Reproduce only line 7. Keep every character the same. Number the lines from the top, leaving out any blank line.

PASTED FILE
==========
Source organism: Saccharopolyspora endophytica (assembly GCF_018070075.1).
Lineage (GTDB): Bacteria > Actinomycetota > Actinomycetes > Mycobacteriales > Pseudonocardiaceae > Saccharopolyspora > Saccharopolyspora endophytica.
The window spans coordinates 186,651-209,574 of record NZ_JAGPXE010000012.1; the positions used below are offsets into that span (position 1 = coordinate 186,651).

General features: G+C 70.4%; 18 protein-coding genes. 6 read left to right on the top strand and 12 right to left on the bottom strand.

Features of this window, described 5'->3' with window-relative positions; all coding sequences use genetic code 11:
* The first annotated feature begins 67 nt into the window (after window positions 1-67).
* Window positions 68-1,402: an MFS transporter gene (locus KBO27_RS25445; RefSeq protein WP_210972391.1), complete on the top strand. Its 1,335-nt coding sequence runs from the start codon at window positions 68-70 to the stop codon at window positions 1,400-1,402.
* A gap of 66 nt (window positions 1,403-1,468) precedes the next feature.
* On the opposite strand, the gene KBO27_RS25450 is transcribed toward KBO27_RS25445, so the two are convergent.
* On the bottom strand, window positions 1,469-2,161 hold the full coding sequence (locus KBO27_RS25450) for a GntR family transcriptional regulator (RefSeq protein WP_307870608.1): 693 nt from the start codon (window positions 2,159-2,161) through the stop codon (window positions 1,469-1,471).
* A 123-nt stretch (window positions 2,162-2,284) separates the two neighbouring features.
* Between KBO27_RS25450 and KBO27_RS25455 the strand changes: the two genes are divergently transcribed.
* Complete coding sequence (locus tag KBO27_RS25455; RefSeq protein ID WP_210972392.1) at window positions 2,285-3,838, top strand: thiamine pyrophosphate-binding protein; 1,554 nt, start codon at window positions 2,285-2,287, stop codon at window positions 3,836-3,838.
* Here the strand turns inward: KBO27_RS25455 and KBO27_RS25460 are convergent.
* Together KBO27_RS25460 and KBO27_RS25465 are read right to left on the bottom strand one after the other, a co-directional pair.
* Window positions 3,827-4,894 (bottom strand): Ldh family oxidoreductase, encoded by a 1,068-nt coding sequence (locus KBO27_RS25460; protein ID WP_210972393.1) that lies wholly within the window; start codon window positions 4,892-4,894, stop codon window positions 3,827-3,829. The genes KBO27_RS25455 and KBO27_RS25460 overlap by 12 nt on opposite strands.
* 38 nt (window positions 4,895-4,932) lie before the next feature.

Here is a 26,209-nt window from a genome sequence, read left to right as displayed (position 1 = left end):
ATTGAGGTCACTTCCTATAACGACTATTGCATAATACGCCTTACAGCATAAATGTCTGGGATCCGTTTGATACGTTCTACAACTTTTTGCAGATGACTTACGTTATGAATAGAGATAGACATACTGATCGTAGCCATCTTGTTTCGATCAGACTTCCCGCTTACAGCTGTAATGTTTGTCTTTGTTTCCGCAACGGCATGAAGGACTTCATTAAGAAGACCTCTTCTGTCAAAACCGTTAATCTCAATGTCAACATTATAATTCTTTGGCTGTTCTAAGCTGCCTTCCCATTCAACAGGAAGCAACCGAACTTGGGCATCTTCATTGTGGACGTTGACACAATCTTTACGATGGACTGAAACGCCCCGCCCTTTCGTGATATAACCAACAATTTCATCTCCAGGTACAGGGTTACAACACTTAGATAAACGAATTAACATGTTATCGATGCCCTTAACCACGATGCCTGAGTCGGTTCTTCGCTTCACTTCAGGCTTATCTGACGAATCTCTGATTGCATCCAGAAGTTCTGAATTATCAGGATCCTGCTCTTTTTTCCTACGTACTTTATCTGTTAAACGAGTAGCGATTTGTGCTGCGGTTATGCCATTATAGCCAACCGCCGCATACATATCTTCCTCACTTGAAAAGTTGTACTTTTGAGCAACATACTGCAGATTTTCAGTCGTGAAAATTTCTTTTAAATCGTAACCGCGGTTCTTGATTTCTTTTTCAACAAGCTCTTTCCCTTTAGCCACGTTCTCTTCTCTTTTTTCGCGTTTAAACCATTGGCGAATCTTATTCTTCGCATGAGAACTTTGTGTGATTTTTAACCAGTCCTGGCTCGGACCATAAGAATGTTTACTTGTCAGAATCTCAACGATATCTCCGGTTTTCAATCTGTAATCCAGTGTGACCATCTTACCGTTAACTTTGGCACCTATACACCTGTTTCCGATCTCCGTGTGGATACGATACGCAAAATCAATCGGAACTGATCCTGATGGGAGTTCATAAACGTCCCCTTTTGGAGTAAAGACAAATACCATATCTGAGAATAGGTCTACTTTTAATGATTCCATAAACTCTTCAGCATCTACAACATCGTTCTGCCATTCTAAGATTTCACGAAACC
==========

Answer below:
* Window positions 68-1,402: an MFS transporter gene (locus KBO27_RS25445; RefSeq protein WP_210972391.1), complete on the top strand. Its 1,335-nt coding sequence runs from the start codon at window positions 68-70 to the stop codon at window positions 1,400-1,402.